Post-Kyoto Protocol Negotiations At Cop20: Sunrise Or Sunset For Economic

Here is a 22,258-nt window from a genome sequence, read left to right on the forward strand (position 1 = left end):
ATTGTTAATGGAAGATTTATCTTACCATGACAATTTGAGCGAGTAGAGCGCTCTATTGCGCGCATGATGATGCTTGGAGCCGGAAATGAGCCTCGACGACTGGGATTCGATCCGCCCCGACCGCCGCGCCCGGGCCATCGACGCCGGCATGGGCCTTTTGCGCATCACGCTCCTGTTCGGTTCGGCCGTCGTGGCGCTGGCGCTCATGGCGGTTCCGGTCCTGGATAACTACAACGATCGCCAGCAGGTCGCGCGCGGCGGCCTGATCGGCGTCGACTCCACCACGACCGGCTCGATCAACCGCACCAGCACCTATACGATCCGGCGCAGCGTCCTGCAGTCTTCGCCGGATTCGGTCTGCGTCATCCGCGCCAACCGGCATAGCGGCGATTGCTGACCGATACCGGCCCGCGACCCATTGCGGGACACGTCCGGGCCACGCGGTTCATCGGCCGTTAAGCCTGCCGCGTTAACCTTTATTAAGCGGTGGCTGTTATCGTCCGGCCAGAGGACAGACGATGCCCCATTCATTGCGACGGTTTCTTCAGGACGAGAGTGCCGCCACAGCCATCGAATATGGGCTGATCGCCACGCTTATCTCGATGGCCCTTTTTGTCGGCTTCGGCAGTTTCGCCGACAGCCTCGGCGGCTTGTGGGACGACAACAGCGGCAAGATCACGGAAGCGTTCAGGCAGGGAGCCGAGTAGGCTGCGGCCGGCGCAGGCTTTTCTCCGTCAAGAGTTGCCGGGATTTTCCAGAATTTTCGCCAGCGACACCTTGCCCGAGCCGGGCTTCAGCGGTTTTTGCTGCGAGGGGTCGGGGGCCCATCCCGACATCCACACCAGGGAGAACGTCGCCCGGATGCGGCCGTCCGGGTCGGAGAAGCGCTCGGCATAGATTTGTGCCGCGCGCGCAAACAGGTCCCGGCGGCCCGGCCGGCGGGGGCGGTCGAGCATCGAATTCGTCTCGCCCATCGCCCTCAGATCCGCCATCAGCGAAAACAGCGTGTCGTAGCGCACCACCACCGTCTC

Post-Kyoto Protocol negotiations at Lima, Peru opened the age-worn Pandora Box of climate politics. The political stalemate is between developed and developing economies pitched against one another in resolving greenhouse gases emission cuts gridlock. With carbon emissions reaching an all time high of 400ppm in 2014, limiting atmospheric emission to less than 2 oC is critical to ending fossil fuel consumption by 2050. Despite pledges made by US and China to make critical emission cuts by 2025 and 2030 respectively, global emissions will still exceed plausible trajectory of 2oC in the years to come. Northern-sponsored solution for resolving the political stalemate was a thorny issue at Lima as it was not accepted to global south. Lima Accords requires all nations to uniformly cut emissions. Therein lies the rub. For Africa, the pace of economic growth will decrease as they are now threatened by natural disaster in addition to man-made solutions from COP20. The paper is of the opinion averting dangerous climate change in the years to come will not be determined by spurious promises of non-binding emissions cuts or making idealistic pledges of funding adaptation. Transformation of global carbon-based economy will be the outcome of serious commitments toward carbon cuts throughout the rest of the century. It posits the current climate non-binding agreement and commitment towards funding adaptation will not guarantee political lock -in at COP21 slated for Paris in 2015. Progress towards carbon cuts based on Intended Nationally Defined Contributions is not the final word on emissions. Therefore, current pledge and review regime will have a short shelf life as most nations cannot determine its national policy framework for the next few years let alone for 2030. It is my conclusion this political dead end of climate negotiations will push many in Africa below the poverty trap threshold as it is also with food security and economic growth imperatives. Africa will be more amiable to carbon cuts model not detrimental to its growth trajectory. The paper concludes that for Africa to leap frog from carbon intense pathway to low carbon trajectory there must be concrete arrangement for financing adaptation and a legal binding instrument.